NASA: Robotic arm on Mars Lander shuts down to save itself

As weather window starts closing, scientists move to fix problem and speed up tests

The robotic arm on the Mars Lander found itself in a tough position over the weekend.

After receiving instructions for a movement that would have damaged its wrist, the robotic arm recognized the problem, tried to rectify it and then shut down before it could damage itself, according to Ray Arvidson, a co-investigator for the Mars Lander's robotic arm team and a professor at Washington University in St. Louis.

NASA engineers yesterday worked to send new instructions to the Lander so the robotic arm would come back to life and proceed with a new task. The team is now waiting to see whether the code resolved the problem.

The shutdown led to another delay hampering the long string of experiments that the Mars Lander is slated to conduct on the northern pole of Mars. The Lander had a three-month window to analyze the area before the temperatures drop too low for the equipment to function. Half of that window has closed, and there are still plenty of experiments left to run, officials note.

"I think there's a sense that we should have delivered more materials to analysis," said Arvidson, noting that mission is on Sol 49, or the 49th Martian day. "We're anxious that Sol 90 will be here before you know it. We'll get more effective as we see what the show-stoppers are. It takes patience and time to get all the work done."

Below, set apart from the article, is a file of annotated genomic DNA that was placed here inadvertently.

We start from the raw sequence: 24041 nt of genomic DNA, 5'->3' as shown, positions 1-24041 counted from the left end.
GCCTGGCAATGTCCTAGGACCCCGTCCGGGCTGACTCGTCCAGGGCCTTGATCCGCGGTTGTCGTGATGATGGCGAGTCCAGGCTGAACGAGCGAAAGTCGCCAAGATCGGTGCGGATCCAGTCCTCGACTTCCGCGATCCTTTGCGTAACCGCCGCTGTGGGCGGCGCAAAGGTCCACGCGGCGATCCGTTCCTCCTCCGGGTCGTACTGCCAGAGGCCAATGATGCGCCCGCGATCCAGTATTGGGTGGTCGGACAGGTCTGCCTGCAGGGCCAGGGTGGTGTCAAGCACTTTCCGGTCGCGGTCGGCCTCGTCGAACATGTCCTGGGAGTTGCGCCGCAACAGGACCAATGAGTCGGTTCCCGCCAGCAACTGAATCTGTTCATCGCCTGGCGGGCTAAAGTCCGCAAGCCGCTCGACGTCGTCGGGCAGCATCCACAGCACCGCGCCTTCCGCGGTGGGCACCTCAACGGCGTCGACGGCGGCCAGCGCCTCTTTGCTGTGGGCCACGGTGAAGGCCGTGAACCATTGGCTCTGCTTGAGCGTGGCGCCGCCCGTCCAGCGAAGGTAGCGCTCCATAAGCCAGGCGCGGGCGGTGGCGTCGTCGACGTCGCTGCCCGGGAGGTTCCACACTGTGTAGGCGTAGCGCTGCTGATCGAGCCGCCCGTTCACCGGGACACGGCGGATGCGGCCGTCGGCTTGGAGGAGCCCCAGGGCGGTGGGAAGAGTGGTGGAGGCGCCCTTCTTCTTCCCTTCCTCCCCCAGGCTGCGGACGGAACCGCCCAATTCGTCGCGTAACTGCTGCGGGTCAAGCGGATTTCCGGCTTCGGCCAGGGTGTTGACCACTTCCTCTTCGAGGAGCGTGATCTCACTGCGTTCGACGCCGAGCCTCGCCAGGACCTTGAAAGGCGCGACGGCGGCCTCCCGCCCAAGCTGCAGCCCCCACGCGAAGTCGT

The show-stopper this past weekend came in the form of an errant instruction from Earth. Arvidson explained that the robotic arm had been working with an instrument that basically is an electric fork that gauges thermal and electric conductivity in the Martian soil. The arm had stuck the fork in the ground to run analysis. Over the weekend, scientists sent the robotic arm instructions to pull the fork out of the ground and keep it vertical while moving it to the side and shaking any excess soil off of it.

However, the movement was forcing the robotic arm to twist its wrist too far. The robot realized that it was about to damage itself so it moved the other way and then realized that it no longer had the proper coordinates for what to do next, so it left the fork sticking up in the air, stuck its scoop in the ground and stalled itself.

"It was smart enough to know not to do that," said Arvidson. "The system operated exactly as it was supposed to. That was pretty neat."

On Monday, NASA programmers sent new code up to the Lander to re-engage the arm and move on to the next experiment, which will be to use the rasp to shave off ice particles and move them into an oven to be analyzed.

For the past several weeks, NASA scientist have been running a series of tests on the oven instruments -- dubbed TEGA -- to determine why a short-circuit occurred during the instrument's first, and only, test.

The Lander's eight analysis ovens heat Martian soil so that any gases emitted can be analyzed. On that first test, which was done in mid-June, one of the ovens short-circuited. NASA scientists stalled any further TEGA analysis to study the problem. The study concluded that the problem occurred when they had to vibrate the oven far beyond what it was designed to take to get the clumpy Martian soil down into it.

He added that they hope there won't be any further short-circuits. But just in case, they have moved a critical ice test up to the front of the line.

Arvidson said they will take two or three Sols to widen a trench, and then they will take one or two test runs on scraping off ice shavings and moving them quickly into the oven. If they don't move quickly enough, the ice could evaporate before it reaches the test instrument.

Scientists are hoping to run the TEGA test on the ice sample by the end of the week.

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